cover image Let Your Mind Run: A Memoir of Thinking My Way to Victory

Let Your Mind Run: A Memoir of Thinking My Way to Victory

Deena Kastor and Michelle Hamilton. Crown, $36 (304p) ISBN 978-1-5247-6075-5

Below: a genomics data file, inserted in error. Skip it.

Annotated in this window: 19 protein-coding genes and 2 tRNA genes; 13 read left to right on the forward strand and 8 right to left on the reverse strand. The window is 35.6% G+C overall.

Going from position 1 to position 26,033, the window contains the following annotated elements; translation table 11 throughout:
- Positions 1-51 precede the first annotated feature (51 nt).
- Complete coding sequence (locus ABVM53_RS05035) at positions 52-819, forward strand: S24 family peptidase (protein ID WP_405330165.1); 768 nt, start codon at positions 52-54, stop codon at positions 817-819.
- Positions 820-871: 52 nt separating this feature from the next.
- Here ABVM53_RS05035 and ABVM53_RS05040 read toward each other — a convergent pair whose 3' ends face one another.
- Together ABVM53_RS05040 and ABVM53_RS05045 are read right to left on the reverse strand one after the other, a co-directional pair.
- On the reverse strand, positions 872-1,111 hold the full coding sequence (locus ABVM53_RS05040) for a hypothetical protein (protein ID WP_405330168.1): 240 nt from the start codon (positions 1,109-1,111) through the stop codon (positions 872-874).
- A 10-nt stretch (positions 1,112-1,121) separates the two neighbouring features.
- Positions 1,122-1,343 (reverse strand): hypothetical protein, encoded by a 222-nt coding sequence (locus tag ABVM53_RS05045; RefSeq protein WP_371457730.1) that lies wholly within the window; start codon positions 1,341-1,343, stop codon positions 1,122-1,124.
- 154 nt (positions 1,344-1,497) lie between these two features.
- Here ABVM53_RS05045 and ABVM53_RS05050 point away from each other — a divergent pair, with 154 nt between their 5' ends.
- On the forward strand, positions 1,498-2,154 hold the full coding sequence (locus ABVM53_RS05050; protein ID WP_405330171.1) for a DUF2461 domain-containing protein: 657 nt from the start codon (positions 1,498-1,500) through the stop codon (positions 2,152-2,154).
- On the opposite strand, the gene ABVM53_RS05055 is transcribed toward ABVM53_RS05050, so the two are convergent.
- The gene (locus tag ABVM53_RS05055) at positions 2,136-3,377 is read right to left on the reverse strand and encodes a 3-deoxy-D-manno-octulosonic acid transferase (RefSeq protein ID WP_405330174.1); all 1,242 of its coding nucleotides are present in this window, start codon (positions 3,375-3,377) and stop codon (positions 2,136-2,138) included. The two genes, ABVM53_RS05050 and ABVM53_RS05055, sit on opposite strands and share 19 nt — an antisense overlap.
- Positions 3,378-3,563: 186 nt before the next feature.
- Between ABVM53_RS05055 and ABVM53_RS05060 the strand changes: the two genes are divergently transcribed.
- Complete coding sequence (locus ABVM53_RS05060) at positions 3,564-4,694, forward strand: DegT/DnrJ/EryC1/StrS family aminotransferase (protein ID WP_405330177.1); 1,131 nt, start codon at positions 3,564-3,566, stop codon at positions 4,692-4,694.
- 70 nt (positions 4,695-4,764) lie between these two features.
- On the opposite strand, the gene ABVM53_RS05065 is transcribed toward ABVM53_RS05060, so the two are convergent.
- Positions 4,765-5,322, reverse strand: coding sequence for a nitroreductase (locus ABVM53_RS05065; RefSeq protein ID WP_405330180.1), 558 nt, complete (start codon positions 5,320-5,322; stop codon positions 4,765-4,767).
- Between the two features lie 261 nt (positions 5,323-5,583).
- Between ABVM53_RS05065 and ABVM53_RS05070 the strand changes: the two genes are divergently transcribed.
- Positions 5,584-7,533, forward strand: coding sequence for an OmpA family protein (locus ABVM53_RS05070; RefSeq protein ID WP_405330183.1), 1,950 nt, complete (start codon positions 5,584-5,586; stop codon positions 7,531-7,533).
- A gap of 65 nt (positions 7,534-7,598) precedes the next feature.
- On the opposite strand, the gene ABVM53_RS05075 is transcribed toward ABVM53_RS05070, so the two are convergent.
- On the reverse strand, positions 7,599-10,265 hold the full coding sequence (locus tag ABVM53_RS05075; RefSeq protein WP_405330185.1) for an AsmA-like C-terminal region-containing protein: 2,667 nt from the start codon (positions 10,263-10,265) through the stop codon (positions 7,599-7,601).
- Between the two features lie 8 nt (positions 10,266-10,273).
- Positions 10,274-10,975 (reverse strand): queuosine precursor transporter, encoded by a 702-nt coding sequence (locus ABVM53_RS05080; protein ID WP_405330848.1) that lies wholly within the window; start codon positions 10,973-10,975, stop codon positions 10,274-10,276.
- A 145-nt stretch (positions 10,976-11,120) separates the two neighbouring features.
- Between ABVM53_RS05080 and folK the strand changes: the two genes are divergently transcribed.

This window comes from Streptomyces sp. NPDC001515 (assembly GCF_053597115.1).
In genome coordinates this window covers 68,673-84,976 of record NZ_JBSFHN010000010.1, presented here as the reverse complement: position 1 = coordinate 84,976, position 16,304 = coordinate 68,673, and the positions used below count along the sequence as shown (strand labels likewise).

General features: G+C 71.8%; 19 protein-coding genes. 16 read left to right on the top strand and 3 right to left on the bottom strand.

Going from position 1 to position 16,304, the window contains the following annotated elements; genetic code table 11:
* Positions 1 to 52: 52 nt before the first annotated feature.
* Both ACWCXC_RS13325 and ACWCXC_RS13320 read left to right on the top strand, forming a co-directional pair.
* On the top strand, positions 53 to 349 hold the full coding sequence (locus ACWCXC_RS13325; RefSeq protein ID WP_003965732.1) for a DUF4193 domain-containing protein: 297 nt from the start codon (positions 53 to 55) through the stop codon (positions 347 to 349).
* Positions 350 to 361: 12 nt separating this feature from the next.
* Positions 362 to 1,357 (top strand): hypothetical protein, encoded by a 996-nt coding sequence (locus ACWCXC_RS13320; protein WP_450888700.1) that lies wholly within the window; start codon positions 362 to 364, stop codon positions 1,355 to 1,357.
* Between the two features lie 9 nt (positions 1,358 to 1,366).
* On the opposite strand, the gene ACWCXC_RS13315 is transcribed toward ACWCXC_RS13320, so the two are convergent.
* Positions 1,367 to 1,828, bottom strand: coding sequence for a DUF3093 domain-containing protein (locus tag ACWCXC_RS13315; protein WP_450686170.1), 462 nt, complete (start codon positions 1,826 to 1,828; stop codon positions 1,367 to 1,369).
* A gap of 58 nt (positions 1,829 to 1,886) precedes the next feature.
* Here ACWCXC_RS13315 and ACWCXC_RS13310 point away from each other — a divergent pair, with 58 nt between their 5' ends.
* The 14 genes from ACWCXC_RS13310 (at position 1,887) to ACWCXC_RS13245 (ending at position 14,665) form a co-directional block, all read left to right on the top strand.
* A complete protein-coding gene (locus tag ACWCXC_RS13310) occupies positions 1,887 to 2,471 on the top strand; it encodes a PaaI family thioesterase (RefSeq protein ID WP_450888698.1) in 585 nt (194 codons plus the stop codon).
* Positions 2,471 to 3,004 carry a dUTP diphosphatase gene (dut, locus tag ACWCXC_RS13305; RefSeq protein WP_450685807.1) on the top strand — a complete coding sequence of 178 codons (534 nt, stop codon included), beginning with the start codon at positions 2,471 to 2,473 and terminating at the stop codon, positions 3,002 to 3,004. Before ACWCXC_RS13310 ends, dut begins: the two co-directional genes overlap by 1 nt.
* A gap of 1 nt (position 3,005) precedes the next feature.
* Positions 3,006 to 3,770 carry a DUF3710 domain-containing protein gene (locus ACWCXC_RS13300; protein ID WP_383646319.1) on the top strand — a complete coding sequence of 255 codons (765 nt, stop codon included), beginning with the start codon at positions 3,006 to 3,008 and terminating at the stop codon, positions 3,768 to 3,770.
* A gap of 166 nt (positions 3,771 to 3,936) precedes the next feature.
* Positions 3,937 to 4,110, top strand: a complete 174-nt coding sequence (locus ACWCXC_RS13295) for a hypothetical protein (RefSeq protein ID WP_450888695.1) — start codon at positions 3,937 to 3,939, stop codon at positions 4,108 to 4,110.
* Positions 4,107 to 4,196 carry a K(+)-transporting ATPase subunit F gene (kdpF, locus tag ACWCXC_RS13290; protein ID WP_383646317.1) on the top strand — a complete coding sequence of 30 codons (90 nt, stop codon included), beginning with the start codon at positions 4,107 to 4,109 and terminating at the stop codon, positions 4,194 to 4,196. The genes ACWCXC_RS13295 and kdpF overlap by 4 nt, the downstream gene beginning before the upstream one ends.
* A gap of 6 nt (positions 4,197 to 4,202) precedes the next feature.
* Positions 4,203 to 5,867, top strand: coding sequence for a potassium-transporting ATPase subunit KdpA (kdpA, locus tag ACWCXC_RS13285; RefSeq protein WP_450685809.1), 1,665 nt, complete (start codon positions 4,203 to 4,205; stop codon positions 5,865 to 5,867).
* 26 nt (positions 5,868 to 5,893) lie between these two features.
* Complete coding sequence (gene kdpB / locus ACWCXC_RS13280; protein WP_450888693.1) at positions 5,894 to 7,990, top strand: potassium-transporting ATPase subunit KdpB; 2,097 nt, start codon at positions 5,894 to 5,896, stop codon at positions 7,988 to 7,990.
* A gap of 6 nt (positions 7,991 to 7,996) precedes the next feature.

Kastor, an Olympic medalist and American marathon record-holder, reveals the mental tactics that led her to Olympic bronze in this meticulous account of her career. When Kastor, writing with fitness journalist Hamilton, started running in 1984 at age 11, she showed a natural talent for the sport. Early on, she connected the approval she received from her parents, coaches, and community with winning and decided that winning was “the point of racing.” She left her home in Augura Hills, Calif., for the University of Arkansas; when she suffered an injury and later became frustrated with running, she almost quit. After college she trained with Joe Vigil, an expert on training at altitude, and decided to give running “four years, an Olympic cycle.” With Vigil’s coaching, Kastor learned the importance of hard training, rest, and mental positivity. Kastor notes, “The effects of positivity didn’t surprise me. What surprised me was that it worked all the time.” Eventually, Kastor learned how to practice gratitude, create a “mindset of enjoyment,” and separate her sense of self-worth from the outcome of a race. Though the memoir sometimes feels like a catalogue of Kastor’s many races and victories, it offers an unusual glimpse into the mind of an elite runner and presents a positive approach to life that can benefit runners both on and off the track. (Apr.)